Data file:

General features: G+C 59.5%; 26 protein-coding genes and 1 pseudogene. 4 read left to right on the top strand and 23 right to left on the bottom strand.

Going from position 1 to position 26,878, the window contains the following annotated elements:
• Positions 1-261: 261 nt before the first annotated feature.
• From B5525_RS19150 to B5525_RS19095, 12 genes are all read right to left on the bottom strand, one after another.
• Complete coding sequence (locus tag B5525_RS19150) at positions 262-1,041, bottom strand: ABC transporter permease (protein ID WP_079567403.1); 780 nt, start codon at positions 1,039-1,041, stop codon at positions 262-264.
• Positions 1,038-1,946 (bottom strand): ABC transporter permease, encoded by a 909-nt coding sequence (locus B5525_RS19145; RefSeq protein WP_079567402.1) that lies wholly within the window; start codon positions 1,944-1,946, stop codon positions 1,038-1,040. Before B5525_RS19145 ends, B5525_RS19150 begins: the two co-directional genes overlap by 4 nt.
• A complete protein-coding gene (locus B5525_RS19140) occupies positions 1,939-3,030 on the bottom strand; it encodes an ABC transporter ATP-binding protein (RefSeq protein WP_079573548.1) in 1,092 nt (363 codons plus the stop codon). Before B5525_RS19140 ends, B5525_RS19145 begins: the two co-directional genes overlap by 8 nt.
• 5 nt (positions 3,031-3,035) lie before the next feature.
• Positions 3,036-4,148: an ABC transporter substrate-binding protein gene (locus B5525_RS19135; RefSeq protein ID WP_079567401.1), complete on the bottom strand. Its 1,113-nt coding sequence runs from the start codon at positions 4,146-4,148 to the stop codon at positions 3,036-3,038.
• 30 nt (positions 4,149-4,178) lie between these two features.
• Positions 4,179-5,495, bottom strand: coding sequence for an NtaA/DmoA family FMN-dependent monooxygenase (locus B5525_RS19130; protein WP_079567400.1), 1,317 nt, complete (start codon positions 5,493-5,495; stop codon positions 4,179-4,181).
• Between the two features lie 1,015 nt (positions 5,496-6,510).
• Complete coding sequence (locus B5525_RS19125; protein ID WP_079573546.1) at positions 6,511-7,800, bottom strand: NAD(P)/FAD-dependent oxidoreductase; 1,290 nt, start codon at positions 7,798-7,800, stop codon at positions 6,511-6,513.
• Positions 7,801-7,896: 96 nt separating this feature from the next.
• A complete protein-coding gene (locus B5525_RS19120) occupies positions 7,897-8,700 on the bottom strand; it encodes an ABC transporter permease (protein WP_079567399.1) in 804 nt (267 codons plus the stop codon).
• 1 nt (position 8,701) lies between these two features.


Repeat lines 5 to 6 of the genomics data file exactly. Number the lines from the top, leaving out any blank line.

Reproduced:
• Complete coding sequence (locus tag B5525_RS19150) at positions 262-1,041, bottom strand: ABC transporter permease (protein ID WP_079567403.1); 780 nt, start codon at positions 1,039-1,041, stop codon at positions 262-264.
• Positions 1,038-1,946 (bottom strand): ABC transporter permease, encoded by a 909-nt coding sequence (locus B5525_RS19145; RefSeq protein WP_079567402.1) that lies wholly within the window; start codon positions 1,944-1,946, stop codon positions 1,038-1,040. Before B5525_RS19145 ends, B5525_RS19150 begins: the two co-directional genes overlap by 4 nt.